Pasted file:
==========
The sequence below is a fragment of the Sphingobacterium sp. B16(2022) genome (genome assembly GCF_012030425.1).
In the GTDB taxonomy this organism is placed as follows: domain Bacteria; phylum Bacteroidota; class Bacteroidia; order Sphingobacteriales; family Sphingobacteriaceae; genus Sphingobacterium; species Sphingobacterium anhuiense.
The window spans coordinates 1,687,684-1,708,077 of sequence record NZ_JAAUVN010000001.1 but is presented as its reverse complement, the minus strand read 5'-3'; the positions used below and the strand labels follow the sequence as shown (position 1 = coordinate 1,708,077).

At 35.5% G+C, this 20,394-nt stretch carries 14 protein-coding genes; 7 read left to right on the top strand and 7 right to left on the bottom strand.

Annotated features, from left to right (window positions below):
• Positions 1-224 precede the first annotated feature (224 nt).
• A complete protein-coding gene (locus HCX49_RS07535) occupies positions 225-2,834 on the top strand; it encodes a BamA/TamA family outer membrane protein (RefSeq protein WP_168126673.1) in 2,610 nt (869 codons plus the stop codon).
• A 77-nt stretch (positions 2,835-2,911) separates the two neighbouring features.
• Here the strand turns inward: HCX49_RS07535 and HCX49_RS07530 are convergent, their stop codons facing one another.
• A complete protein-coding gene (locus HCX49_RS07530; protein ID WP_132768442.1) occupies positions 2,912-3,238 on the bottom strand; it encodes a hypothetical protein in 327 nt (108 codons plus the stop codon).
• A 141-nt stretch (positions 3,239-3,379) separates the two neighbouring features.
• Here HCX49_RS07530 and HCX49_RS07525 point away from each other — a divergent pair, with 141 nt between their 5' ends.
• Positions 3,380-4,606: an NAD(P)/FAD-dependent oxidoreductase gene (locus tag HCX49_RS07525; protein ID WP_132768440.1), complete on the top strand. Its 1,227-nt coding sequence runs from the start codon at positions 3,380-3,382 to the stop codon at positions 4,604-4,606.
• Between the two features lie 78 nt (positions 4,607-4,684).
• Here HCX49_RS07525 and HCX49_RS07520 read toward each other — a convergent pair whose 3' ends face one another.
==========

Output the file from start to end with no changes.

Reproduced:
The sequence below is a fragment of the Sphingobacterium sp. B16(2022) genome (genome assembly GCF_012030425.1).
In the GTDB taxonomy this organism is placed as follows: domain Bacteria; phylum Bacteroidota; class Bacteroidia; order Sphingobacteriales; family Sphingobacteriaceae; genus Sphingobacterium; species Sphingobacterium anhuiense.
The window spans coordinates 1,687,684-1,708,077 of sequence record NZ_JAAUVN010000001.1 but is presented as its reverse complement, the minus strand read 5'-3'; the positions used below and the strand labels follow the sequence as shown (position 1 = coordinate 1,708,077).

At 35.5% G+C, this 20,394-nt stretch carries 14 protein-coding genes; 7 read left to right on the top strand and 7 right to left on the bottom strand.

Annotated features, from left to right (window positions below):
• Positions 1-224 precede the first annotated feature (224 nt).
• A complete protein-coding gene (locus HCX49_RS07535) occupies positions 225-2,834 on the top strand; it encodes a BamA/TamA family outer membrane protein (RefSeq protein WP_168126673.1) in 2,610 nt (869 codons plus the stop codon).
• A 77-nt stretch (positions 2,835-2,911) separates the two neighbouring features.
• Here the strand turns inward: HCX49_RS07535 and HCX49_RS07530 are convergent, their stop codons facing one another.
• A complete protein-coding gene (locus HCX49_RS07530; protein ID WP_132768442.1) occupies positions 2,912-3,238 on the bottom strand; it encodes a hypothetical protein in 327 nt (108 codons plus the stop codon).
• A 141-nt stretch (positions 3,239-3,379) separates the two neighbouring features.
• Here HCX49_RS07530 and HCX49_RS07525 point away from each other — a divergent pair, with 141 nt between their 5' ends.
• Positions 3,380-4,606: an NAD(P)/FAD-dependent oxidoreductase gene (locus tag HCX49_RS07525; protein ID WP_132768440.1), complete on the top strand. Its 1,227-nt coding sequence runs from the start codon at positions 3,380-3,382 to the stop codon at positions 4,604-4,606.
• Between the two features lie 78 nt (positions 4,607-4,684).
• Here HCX49_RS07525 and HCX49_RS07520 read toward each other — a convergent pair whose 3' ends face one another.